Alabama Football: Biggest Questions Defending Champs Must Answer

Chris RolingFeatured ColumnistAugust 22, 2013

Apr 20, 2013; Tuscaloosa, AL, USA; Alabama Crimson Tide White Team running back TJ Yeldon (4) scores a touchdown against the Red Team during the annual A-Day game at Bryant Denny Stadium. Mandatory Credit: Marvin Gentry-USA TODAY Sports
Marvin Gentry-USA TODAY Sports

Alabama is beginning its quest for a third straight BCS national championship crown, but in order to succeed, there are a variety of questions that must be answered quickly. 

A test looms near for Alabama football on August 31 with Virginia Tech before one of the most anticipated games of the year occurs on September 14 when Nick Saban's Crimson Tide must travel to College Station to take on Texas A&M—the only team to defeat Saban and Co. last season. 

In other words, answers to the most burning questions are needed in a hurry. Alabama lost nine players to the NFL draft, so much of the doubt around the team has to deal with who steps up at critical spots. 

If the following questions are not answered as soon as possible, Alabama may have issues reaching the dream of becoming the first team to win three straight titles. 


Who Steps Up at Cornerback? 

Dee Milliner has taken his talents to the NFL, so new names must step up across from senior cornerback Deion Belue. He started all 14 games last year, and the junior-college transfer is easily the No. 1 option at corner. 

After Belue, it's a toss-up. 

Originally, it would have been easy to pencil in sophomore Geno Smith for the gig across from Belue. Instead, Smith was arrested for DUI recently, according to a report from Andrew Gribble of His status is now up in the air, despite his playing in 13 games as a freshman and recording nine tackles and two pass breakups. 

Who will step up and lay claim to the No. 2 spot in an effective manner? Will it be senior John Fulton after notching 15 tackles a year ago? What about Bradley Sylve, who showed flashes in 12 games last year?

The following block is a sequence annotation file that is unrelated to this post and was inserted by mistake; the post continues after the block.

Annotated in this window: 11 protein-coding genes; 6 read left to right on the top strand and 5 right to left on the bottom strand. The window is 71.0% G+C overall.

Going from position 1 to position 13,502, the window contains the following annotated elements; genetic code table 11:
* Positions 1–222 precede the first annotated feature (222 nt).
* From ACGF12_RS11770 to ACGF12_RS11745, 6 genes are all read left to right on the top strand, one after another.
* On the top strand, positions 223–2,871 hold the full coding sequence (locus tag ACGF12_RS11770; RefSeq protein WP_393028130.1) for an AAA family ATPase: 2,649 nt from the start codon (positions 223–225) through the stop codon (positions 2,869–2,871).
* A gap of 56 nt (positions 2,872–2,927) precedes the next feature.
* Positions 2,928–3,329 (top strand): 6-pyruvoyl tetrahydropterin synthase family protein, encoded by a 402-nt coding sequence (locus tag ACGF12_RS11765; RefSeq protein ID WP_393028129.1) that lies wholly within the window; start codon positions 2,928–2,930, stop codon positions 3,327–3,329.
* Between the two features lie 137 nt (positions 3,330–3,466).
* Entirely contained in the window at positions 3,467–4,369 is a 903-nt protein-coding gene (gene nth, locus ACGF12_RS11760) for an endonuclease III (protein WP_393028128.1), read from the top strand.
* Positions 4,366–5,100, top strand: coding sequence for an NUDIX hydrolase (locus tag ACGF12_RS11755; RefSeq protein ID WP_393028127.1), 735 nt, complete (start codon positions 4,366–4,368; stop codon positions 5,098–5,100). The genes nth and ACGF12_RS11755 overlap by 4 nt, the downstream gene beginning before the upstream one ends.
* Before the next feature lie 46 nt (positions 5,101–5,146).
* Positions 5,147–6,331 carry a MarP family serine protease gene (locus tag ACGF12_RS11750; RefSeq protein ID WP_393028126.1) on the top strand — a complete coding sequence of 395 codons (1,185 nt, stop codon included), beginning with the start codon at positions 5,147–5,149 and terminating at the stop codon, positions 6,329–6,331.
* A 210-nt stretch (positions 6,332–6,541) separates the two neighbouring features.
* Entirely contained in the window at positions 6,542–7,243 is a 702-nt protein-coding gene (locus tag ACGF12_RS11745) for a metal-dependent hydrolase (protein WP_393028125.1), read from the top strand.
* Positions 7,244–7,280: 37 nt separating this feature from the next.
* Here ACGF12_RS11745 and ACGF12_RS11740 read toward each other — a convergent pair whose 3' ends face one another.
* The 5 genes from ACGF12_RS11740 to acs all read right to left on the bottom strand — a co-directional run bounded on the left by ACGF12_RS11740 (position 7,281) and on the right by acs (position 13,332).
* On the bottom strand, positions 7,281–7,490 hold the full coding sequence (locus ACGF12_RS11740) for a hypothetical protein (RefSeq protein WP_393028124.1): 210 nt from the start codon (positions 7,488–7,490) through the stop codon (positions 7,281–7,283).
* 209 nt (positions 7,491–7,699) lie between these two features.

Questions on the offensive side of the ball make this one more important than it normally would be. If the secondary cannot stop the pass, Alabama could be primed for an upset. 


Can A.J. McCarron Do Enough? 

A.J. McCarron is the definition of a game-managing quarterback, and that is just fine for a program like Alabama. 

The senior is 24-2 as a starter entering 2013. Last year he threw for 2,933 yards and a school-record 30 touchdowns while completing over 67 percent of his passes. 

The issue with a player like McCarron is that he does not necessarily elevate the play of the talent around him, instead relying on it for success. 

Questions abound around McCarron. Running back T.J. Yeldon is a stud after rushing for over 1,000 yards last season, but questions behind him present an issue. Other not-so-familiar names, such as Kenyan Drake, Dee Hart and freshman sensation Derrick Henry, will have to answer the call as running back depth. 

If McCarron's supporting cast cannot step up, his play could dip, despite his having two seasons of starting experience.

One of the major issues will be the players in front of McCarron tasked with protecting him. 


Will New Faces on the Offensive Line Be Effective? 

The offensive trenches pose the biggest issue to Alabama's hopes for a third title in as many years. 

Gone are elite players such as Barrett Jones, Chance Warmack and D.J. Fluker. Jones went the latest in the 2013 NFL draft, at No. 113. Warmack and Fluker went back to back at No. 10 and No. 11, respectively. 

The good news is that junior left tackle Cyrus Kouandjio is still around and was every bit as talented as the aforementioned names, hence why he was never replaced when protecting McCarron's blind side. Senior guard Anthony Steen returns as well. 

As of now, the competition to replace the big three is not going so hot, as Saban told the media, per ESPN's Alex Scarborough

Well, I wasn’t real pleased with the way they played today, to be honest with you...I’ve always been really pleased with the way our offensive line has played and progressed, but I thought today we didn’t get a lot of movement. Too many times we had a soft pocket, we got pressure in the pocket, made some mental errors up front, had a couple false starts—things that our offensive line typically has not done...So hopefully this will be something they can learn from and improve on, and we’ll get better and continue to progress.

Scarborough goes on to say that sophomore Ryan Kelly figures to play at center, while Arie Kouandjio and Austin Shepherd are names to watch for the other two spots. 

It's alarming any time a position group loses so many players at once—departing for the pros or not. If the offensive line cannot gel properly, then McCarron is going to have a hard time getting the ball to his weapons, and the slew of backs may not have consistent holes to run through. 

Like at any level of football, Alabama's title shot rests on the shoulders of its lineman up front. 


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